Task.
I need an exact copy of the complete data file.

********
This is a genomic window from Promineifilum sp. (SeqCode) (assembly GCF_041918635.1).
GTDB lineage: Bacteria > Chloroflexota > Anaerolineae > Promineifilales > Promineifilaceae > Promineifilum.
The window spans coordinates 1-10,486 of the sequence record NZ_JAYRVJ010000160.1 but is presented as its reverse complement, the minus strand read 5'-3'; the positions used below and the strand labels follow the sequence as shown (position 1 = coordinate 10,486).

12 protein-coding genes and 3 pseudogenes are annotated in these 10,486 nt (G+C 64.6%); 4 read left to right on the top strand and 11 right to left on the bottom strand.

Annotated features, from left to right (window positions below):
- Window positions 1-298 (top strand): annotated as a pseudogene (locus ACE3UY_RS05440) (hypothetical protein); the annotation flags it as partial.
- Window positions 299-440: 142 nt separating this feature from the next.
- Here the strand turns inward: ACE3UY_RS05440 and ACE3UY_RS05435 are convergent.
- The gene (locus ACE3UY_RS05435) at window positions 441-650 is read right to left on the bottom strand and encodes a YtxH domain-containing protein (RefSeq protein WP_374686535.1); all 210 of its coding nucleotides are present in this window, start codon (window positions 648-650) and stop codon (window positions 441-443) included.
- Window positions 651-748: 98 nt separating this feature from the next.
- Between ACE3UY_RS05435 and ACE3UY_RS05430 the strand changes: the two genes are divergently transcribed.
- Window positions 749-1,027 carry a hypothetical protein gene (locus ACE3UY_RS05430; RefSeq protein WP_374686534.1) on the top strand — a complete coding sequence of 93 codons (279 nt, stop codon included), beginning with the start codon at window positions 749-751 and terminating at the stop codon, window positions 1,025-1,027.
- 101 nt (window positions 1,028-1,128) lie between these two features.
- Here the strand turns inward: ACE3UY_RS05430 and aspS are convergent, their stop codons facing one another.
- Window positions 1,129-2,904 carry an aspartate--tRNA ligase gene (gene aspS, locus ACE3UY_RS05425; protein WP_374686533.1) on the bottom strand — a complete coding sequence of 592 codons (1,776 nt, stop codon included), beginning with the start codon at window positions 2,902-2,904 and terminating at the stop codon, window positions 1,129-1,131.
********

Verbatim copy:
This is a genomic window from Promineifilum sp. (SeqCode) (assembly GCF_041918635.1).
GTDB lineage: Bacteria > Chloroflexota > Anaerolineae > Promineifilales > Promineifilaceae > Promineifilum.
The window spans coordinates 1-10,486 of the sequence record NZ_JAYRVJ010000160.1 but is presented as its reverse complement, the minus strand read 5'-3'; the positions used below and the strand labels follow the sequence as shown (position 1 = coordinate 10,486).

12 protein-coding genes and 3 pseudogenes are annotated in these 10,486 nt (G+C 64.6%); 4 read left to right on the top strand and 11 right to left on the bottom strand.

Annotated features, from left to right (window positions below):
- Window positions 1-298 (top strand): annotated as a pseudogene (locus ACE3UY_RS05440) (hypothetical protein); the annotation flags it as partial.
- Window positions 299-440: 142 nt separating this feature from the next.
- Here the strand turns inward: ACE3UY_RS05440 and ACE3UY_RS05435 are convergent.
- The gene (locus ACE3UY_RS05435) at window positions 441-650 is read right to left on the bottom strand and encodes a YtxH domain-containing protein (RefSeq protein WP_374686535.1); all 210 of its coding nucleotides are present in this window, start codon (window positions 648-650) and stop codon (window positions 441-443) included.
- Window positions 651-748: 98 nt separating this feature from the next.
- Between ACE3UY_RS05435 and ACE3UY_RS05430 the strand changes: the two genes are divergently transcribed.
- Window positions 749-1,027 carry a hypothetical protein gene (locus ACE3UY_RS05430; RefSeq protein WP_374686534.1) on the top strand — a complete coding sequence of 93 codons (279 nt, stop codon included), beginning with the start codon at window positions 749-751 and terminating at the stop codon, window positions 1,025-1,027.
- 101 nt (window positions 1,028-1,128) lie between these two features.
- Here the strand turns inward: ACE3UY_RS05430 and aspS are convergent, their stop codons facing one another.
- Window positions 1,129-2,904 carry an aspartate--tRNA ligase gene (gene aspS, locus ACE3UY_RS05425; protein WP_374686533.1) on the bottom strand — a complete coding sequence of 592 codons (1,776 nt, stop codon included), beginning with the start codon at window positions 2,902-2,904 and terminating at the stop codon, window positions 1,129-1,131.